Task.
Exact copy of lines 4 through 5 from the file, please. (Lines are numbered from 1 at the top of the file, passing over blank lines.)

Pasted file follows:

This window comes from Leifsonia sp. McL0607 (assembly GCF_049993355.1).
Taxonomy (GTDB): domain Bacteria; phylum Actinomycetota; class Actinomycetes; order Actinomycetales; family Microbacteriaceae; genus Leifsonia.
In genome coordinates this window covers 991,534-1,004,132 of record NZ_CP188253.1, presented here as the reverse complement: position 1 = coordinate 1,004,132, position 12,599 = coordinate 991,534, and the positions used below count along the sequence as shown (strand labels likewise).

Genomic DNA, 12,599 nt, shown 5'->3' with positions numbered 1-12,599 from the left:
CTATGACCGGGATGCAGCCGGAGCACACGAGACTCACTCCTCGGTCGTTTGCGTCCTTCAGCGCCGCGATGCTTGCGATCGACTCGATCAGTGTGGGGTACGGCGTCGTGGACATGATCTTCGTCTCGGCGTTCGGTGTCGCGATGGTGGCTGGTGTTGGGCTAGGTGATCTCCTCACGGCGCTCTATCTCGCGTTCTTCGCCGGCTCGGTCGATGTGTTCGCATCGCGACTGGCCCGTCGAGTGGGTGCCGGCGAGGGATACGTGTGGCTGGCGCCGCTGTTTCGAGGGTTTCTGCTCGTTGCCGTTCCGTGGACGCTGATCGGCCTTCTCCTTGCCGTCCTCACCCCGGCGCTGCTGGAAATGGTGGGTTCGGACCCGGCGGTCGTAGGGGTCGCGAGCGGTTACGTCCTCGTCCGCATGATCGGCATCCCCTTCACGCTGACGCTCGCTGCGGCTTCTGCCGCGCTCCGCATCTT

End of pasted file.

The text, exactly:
Genomic DNA, 12,599 nt, shown 5'->3' with positions numbered 1-12,599 from the left:
CTATGACCGGGATGCAGCCGGAGCACACGAGACTCACTCCTCGGTCGTTTGCGTCCTTCAGCGCCGCGATGCTTGCGATCGACTCGATCAGTGTGGGGTACGGCGTCGTGGACATGATCTTCGTCTCGGCGTTCGGTGTCGCGATGGTGGCTGGTGTTGGGCTAGGTGATCTCCTCACGGCGCTCTATCTCGCGTTCTTCGCCGGCTCGGTCGATGTGTTCGCATCGCGACTGGCCCGTCGAGTGGGTGCCGGCGAGGGATACGTGTGGCTGGCGCCGCTGTTTCGAGGGTTTCTGCTCGTTGCCGTTCCGTGGACGCTGATCGGCCTTCTCCTTGCCGTCCTCACCCCGGCGCTGCTGGAAATGGTGGGTTCGGACCCGGCGGTCGTAGGGGTCGCGAGCGGTTACGTCCTCGTCCGCATGATCGGCATCCCCTTCACGCTGACGCTCGCTGCGGCTTCTGCCGCGCTCCGCATCTT